some are tech freaks, some are a little of this-and-that. The common
denominator, however, is that most questions/wishes will get a proper
reply, showing a good solution to Problem X™.

But only if you are able to convey what it is that you are after.

“Looking like Kodak Gold” most certainly is not a valid clue. That alone
will not give you a guaranteed success.

A short anecdote to illustrate what I mean: a few decades ago,
Donald Jackson (scribe to the Queen) was My #1 Guru.
So naturally I checked what kind of materials he used.
If only I used the same materials as he did, then my illuminations
and calligraphy would become as good as his.

Unfortunately not! Silly thought.

Whoever admires a Turner because he used WInsor & Newton’s
watercolours? Or a Cennini because he preferred eggs from country
hens instead of city hens for his egg yolk tempera?

So please try to articulate what it really is that you are after.
If you cannot manage in the 470,000 English words that are available,
then at least post a link to something that you would like to achieve.

Have fun!
Claes in Lund, Sweden

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Please post a raw image and jpg with the look you are trying to achieve and maybe we can help you get there with RawTherapee.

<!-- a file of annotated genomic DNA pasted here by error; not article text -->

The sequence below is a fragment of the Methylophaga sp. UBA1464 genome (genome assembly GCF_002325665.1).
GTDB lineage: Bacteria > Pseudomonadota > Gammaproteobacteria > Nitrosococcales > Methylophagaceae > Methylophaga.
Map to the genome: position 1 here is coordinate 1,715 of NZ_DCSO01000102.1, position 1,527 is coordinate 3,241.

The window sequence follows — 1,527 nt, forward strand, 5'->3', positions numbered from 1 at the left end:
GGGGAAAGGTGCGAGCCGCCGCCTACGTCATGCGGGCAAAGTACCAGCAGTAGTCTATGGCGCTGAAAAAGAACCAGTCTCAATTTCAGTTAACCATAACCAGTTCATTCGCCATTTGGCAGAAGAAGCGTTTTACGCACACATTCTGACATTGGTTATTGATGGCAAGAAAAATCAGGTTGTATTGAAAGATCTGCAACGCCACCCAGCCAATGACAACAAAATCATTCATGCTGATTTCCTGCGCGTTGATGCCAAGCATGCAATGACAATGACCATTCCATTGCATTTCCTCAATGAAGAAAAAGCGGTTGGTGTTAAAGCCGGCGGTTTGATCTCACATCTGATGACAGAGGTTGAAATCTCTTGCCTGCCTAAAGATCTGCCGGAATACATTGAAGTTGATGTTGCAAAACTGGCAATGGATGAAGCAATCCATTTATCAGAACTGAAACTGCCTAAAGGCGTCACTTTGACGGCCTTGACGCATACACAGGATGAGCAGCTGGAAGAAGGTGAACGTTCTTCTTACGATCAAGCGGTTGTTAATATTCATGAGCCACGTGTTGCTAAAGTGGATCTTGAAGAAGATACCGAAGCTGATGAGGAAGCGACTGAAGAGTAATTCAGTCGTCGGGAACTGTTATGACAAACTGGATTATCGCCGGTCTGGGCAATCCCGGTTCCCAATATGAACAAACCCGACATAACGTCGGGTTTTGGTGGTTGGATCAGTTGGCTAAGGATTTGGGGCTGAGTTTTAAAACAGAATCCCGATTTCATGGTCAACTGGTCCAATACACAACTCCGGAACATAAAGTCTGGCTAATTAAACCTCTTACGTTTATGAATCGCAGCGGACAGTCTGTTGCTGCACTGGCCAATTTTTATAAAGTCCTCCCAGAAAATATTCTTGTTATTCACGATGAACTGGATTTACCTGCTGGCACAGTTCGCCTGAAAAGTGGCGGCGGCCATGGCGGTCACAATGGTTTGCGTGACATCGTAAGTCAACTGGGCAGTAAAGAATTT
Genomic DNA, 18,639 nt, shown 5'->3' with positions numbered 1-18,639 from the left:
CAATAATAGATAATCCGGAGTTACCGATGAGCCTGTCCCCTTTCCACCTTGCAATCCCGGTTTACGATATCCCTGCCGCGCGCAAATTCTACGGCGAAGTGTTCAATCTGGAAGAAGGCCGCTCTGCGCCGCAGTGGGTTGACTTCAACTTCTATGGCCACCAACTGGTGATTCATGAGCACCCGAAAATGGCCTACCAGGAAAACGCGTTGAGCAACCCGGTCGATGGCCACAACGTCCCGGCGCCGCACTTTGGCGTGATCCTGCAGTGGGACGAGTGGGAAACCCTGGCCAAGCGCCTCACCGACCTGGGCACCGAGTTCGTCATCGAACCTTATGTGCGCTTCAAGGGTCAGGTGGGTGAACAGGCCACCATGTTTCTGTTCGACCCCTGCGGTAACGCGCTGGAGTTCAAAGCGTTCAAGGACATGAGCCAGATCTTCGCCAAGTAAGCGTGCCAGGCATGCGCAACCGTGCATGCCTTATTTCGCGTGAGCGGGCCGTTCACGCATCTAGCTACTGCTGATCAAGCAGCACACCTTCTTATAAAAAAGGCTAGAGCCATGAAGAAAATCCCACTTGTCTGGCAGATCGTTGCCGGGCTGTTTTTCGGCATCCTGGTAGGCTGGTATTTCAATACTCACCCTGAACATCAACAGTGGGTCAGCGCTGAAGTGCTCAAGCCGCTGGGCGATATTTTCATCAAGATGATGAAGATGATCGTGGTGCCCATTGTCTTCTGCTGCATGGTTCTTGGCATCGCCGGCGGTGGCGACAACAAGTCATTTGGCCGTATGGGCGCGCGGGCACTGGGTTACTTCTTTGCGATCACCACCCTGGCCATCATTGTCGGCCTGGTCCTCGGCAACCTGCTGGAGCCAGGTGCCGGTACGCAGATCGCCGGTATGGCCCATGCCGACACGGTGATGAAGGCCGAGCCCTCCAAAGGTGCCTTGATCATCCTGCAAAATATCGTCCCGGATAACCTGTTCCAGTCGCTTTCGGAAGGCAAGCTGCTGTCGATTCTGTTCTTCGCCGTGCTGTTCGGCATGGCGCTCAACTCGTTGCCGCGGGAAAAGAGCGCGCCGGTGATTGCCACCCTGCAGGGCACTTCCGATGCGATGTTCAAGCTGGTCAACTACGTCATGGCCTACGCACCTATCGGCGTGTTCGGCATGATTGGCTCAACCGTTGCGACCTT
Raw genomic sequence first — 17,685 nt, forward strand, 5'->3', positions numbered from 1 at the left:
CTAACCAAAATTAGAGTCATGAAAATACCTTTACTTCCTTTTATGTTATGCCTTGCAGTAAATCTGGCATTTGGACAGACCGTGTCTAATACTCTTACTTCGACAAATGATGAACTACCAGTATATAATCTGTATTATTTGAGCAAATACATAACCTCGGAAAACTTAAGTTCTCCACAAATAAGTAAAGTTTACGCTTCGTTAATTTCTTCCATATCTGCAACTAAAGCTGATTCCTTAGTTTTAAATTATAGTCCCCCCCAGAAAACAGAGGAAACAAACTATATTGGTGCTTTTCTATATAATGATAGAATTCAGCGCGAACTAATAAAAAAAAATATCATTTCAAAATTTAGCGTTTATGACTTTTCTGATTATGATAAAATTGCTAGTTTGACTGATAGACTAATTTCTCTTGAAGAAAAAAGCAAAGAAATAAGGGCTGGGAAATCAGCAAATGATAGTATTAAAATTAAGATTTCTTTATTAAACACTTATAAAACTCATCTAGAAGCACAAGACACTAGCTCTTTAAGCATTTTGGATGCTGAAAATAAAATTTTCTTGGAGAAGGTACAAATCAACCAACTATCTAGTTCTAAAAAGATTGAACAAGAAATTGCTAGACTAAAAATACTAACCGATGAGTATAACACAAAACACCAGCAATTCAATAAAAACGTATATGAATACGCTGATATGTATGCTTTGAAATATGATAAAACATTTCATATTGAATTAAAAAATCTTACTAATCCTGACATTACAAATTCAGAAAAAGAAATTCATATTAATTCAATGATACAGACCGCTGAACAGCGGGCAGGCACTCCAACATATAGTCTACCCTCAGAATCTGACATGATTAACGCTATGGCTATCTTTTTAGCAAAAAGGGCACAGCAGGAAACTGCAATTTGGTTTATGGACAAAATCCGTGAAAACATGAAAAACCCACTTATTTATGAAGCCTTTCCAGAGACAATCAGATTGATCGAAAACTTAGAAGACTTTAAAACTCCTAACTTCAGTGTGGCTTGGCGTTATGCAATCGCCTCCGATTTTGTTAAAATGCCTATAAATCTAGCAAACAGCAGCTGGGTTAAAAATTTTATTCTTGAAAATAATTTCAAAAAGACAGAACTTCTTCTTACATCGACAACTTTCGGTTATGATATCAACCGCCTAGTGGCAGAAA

The dev builds have a grain tool. See this thread for more info and a sample Add Noise in Rawtherapee

Kodak Gold is a film of terrible quality, almost everything that was shot on this film looks just horrible - so… I don’t know…

A film simulation might sorta look like a certain type of film but it still may not catch all the subtleties of the real thing. There’s more to it than film grain or garish or muted colors. Digital sensors do not respond to light exactly the same way as [analog] film stocks do so there are subtle differences in tonality and smoothness. Nikon developed a unique sensor for the D700 that had more of a film-like quality than anything else on the market that is still fondly remembered by many (me included).

There’s a parallel in the audio world. If you want to hear a long rant about how digital technology has ruined audio, talk to an audiophile. It doesn’t take golden ears to hear the difference in smoothness and distortions between analog and solid state/digital on a good set of speakers. Of course, when you get to the stratospheric levels of the super high end the differences diminish, but those of us in the real world can’t play in that sandbox.

This is the same shot taken with a Canon EOS R and a Zorki 4k rangefinder using HP5 film, for the Canon shot I use the HP5 film simulation and tweaked the curve to match the tone of the film, it’s not 100% there but I think one could get very close. The grain on the other hand can’t really be replicated with the current tools, the noise module in the local adjustment is way too fine and doesn’t really look like the real thing.

The digital file is also sharper but that a combination of lens, bad scan and noise. I think in term of color & tone you can pretty much replicate the film look with curves (although it’s very hard without a reference) but it would be nice to have a fully featured grain module (like e.g. TrueGrain Grain Library).